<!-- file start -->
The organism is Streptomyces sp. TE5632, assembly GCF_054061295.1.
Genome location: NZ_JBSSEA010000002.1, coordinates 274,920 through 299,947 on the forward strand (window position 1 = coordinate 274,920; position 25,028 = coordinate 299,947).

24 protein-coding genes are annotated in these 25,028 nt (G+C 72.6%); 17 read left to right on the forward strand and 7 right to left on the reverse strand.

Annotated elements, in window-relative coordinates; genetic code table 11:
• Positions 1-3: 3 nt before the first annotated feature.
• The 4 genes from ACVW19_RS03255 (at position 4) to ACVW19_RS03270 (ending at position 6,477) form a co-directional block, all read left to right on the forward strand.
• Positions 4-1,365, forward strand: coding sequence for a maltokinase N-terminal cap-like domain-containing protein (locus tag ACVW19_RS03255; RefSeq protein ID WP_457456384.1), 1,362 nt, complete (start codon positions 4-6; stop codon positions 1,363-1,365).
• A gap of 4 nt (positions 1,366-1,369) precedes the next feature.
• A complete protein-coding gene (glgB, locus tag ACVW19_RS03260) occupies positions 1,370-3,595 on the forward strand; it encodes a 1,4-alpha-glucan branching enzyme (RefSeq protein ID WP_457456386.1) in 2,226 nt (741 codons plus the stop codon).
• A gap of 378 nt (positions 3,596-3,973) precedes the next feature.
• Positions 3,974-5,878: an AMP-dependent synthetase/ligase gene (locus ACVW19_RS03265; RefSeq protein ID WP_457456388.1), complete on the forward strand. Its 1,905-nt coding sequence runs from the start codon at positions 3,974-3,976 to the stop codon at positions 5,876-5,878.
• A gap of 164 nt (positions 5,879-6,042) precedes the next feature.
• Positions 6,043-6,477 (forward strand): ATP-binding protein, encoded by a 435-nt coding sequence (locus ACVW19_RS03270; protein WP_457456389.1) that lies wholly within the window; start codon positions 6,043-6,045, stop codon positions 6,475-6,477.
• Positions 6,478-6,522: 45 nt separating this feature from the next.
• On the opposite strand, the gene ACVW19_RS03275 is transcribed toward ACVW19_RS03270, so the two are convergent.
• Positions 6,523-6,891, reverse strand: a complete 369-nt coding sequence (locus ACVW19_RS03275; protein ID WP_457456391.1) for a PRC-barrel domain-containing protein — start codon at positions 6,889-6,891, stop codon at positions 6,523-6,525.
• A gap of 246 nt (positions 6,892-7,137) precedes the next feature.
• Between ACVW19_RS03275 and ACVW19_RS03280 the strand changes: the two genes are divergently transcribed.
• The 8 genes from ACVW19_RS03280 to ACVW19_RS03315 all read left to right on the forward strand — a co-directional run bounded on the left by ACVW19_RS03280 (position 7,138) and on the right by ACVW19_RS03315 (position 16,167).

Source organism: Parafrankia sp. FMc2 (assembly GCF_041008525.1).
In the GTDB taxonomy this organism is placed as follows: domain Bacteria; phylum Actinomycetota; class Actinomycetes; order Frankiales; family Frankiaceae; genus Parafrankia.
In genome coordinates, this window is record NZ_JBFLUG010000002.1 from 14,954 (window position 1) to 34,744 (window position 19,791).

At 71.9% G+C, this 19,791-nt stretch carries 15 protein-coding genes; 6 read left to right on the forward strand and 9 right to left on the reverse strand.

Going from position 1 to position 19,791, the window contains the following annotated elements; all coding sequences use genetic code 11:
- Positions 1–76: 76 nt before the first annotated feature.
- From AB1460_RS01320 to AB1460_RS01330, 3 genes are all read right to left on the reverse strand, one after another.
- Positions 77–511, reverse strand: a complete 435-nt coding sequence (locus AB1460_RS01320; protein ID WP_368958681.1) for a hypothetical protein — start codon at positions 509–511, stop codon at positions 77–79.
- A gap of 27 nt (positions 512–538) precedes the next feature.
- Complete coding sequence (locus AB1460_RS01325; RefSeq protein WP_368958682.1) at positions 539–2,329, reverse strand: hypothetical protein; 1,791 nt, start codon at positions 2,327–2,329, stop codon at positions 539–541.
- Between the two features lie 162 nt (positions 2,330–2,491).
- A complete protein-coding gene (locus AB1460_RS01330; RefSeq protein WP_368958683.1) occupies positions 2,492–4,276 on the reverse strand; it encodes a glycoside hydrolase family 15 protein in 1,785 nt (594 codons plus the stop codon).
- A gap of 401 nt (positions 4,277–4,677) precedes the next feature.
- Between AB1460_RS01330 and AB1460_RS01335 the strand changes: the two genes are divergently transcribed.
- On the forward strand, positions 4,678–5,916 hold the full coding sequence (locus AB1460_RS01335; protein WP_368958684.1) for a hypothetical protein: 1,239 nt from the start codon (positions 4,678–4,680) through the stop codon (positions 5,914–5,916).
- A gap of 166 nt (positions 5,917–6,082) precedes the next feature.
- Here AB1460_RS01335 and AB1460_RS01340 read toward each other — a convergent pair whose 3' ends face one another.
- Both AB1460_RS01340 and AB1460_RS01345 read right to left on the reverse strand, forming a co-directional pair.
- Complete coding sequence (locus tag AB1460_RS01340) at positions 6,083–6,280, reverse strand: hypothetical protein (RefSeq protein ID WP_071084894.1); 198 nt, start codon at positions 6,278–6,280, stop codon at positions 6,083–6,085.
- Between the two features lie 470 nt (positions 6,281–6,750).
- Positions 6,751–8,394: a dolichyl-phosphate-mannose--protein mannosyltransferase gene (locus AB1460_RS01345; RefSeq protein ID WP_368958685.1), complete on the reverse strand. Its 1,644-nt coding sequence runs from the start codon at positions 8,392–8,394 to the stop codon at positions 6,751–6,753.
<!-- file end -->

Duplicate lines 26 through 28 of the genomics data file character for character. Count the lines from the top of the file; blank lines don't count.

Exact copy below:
- From AB1460_RS01320 to AB1460_RS01330, 3 genes are all read right to left on the reverse strand, one after another.
- Positions 77–511, reverse strand: a complete 435-nt coding sequence (locus AB1460_RS01320; protein ID WP_368958681.1) for a hypothetical protein — start codon at positions 509–511, stop codon at positions 77–79.
- A gap of 27 nt (positions 512–538) precedes the next feature.